Capsule Review: Stardew Valley

A life sim that casts you primarily as a farmer growing crops and raising livestock but also features fishing, cooking, crafting, mining, combat, and romanceable NPCs. The game is heavily influenced by the old Harvest Moon or Story of Seasons games, and is presented in a similar three-quarters overhead pixel-art style. While your farm is evaluated after three in-game years, the game is open-ended and you can continue playing and tackle whatever goals you like in whatever order you like.

The game imposes a rhythm via days and seasons that progress in real time. The player character wakes up at 6:00 AM each day and will pass out from exhaustion at 2:00 AM the following night if they do not go to bed first (which is advisable, as staying up past midnight causes them to have less energy the next day and passing out also costs money). An in-game hour passes every forty two seconds and NPCs also have daily routines and can be found at different places at different times. Each season lasts twenty eight in-game days and has different events, growable crops, and catchable fish.

While Stardew Valley is often held up as a very relaxing game, I found the short days substantially damaged my ability to relax and enjoy it. I didn’t feel like I could casually explore the environs and seek out NPCs because I had to make sure to leave enough time to get back to my house before midnight, which could take quite a while thanks to a slow run speed and vague map. Since there are other mechanics that tie into the daily rhythm - you only have so much energy for farmwork, crops take a certain number of days to mature, and so on - the real-time clock felt like an unnecessary addition which just increased stress and removed the ability for me to take my time and set my own rhythm. It also made me feel like I couldn’t justify engaging in time-consuming side activities - fishing takes quite a long time, as does finding NPCs to romance due again to the slow run speed and the fact that their routine means they move around so even a systematic search may not find them. Even the rote steps involved in farmwork felt tedious rather than meditative because I was constantly aware of how much in-game time they took up.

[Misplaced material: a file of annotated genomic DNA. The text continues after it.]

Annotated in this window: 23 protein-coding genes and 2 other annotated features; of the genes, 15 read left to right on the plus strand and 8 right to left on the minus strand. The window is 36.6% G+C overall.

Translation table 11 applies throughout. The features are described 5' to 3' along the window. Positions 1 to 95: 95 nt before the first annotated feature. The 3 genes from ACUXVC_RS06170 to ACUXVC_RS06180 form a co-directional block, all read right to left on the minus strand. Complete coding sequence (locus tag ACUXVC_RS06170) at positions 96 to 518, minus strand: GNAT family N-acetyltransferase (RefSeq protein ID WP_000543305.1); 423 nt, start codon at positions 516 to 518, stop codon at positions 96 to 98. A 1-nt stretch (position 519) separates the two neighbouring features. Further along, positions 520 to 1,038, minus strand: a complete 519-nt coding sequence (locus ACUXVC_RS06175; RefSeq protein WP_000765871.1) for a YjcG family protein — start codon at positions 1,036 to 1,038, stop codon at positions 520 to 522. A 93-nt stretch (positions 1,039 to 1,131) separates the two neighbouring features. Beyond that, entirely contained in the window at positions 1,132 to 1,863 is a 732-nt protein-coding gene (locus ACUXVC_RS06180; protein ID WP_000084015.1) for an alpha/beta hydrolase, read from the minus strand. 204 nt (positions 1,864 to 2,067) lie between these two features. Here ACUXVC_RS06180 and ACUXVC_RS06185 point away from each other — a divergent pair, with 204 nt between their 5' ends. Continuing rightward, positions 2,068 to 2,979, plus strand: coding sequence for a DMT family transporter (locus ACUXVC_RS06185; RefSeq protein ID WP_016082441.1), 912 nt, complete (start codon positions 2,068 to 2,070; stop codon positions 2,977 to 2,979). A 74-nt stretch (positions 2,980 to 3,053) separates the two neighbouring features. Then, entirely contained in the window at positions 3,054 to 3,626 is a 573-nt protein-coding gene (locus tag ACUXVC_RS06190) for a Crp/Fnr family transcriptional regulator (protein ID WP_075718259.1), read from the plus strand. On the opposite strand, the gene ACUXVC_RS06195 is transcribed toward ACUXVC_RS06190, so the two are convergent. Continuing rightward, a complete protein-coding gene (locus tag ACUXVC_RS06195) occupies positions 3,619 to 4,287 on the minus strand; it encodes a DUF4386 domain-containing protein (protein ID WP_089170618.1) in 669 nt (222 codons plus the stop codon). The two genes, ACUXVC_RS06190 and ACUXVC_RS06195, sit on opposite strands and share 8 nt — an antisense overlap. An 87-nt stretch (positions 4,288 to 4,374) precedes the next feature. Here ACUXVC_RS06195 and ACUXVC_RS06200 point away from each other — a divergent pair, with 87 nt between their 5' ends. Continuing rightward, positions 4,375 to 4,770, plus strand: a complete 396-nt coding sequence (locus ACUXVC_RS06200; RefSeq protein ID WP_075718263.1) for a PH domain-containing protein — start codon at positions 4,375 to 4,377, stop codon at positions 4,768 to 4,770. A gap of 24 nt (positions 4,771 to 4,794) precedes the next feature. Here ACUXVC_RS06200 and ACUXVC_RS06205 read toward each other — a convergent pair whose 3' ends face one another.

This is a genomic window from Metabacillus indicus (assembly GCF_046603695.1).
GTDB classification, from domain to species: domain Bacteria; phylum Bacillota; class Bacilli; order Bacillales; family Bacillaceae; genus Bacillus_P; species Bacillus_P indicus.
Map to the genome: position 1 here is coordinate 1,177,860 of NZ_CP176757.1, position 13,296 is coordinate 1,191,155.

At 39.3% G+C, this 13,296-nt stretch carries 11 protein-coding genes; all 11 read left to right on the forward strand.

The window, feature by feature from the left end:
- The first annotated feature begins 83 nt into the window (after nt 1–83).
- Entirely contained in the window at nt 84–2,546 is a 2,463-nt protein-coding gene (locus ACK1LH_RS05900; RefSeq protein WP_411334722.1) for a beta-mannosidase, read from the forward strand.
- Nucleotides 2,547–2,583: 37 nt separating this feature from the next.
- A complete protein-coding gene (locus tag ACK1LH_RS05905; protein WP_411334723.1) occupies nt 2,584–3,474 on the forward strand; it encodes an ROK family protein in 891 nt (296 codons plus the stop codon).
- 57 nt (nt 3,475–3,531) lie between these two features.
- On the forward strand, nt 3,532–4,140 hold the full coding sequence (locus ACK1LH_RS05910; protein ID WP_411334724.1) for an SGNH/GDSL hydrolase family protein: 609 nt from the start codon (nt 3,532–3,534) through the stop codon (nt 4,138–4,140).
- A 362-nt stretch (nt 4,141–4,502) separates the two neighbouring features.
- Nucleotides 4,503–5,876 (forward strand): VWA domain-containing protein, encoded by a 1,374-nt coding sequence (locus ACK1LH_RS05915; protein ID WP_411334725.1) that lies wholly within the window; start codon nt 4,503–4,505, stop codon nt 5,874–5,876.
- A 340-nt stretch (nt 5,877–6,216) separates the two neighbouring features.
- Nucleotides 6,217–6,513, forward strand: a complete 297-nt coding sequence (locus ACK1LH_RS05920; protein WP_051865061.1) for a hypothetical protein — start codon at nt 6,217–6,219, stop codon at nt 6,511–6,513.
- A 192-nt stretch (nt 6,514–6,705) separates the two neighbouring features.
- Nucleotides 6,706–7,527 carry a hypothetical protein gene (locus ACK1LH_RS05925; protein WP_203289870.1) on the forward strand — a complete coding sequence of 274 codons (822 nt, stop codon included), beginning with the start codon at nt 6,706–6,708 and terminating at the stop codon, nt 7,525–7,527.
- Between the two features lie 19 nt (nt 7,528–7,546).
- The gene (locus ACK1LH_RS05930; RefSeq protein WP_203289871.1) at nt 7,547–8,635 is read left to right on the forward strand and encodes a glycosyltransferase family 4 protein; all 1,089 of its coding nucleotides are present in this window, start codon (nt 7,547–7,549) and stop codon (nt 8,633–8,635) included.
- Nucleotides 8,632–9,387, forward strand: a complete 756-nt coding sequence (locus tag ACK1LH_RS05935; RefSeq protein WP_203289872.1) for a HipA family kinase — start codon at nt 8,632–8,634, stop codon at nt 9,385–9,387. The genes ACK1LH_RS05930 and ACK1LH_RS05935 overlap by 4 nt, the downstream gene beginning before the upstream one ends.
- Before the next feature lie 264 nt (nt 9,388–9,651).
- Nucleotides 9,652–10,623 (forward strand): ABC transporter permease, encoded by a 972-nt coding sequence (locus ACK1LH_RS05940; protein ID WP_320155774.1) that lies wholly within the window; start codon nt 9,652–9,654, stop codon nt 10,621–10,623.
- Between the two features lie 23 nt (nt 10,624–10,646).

I know there are many surprises and systems I didn’t even see - I never set foot in the mine, for example. But to enjoy a game of this structure, you have to enjoy the core loop. Most individual activities don’t have much depth and function best when the player can weave them together for variety and interconnection. But the day cycle left me unable to do that in a way I was happy with since it constantly interrupts the game’s pleasant escapism and prevents the player from setting their own pace.

I Stopped Playing When: I played about an in-game week and realized I had no interest in continuing since I’d seen nothing compelling enough to overcome the stress of the short day cycle.

Docprof's Rating:

Two Stars: Meh. The game has some merit - it probably held my attention for at least an hour or I came back to it for more than one play session. But there wasn't enough draw for me to stick with it for the long haul.

You can get it or learn more here.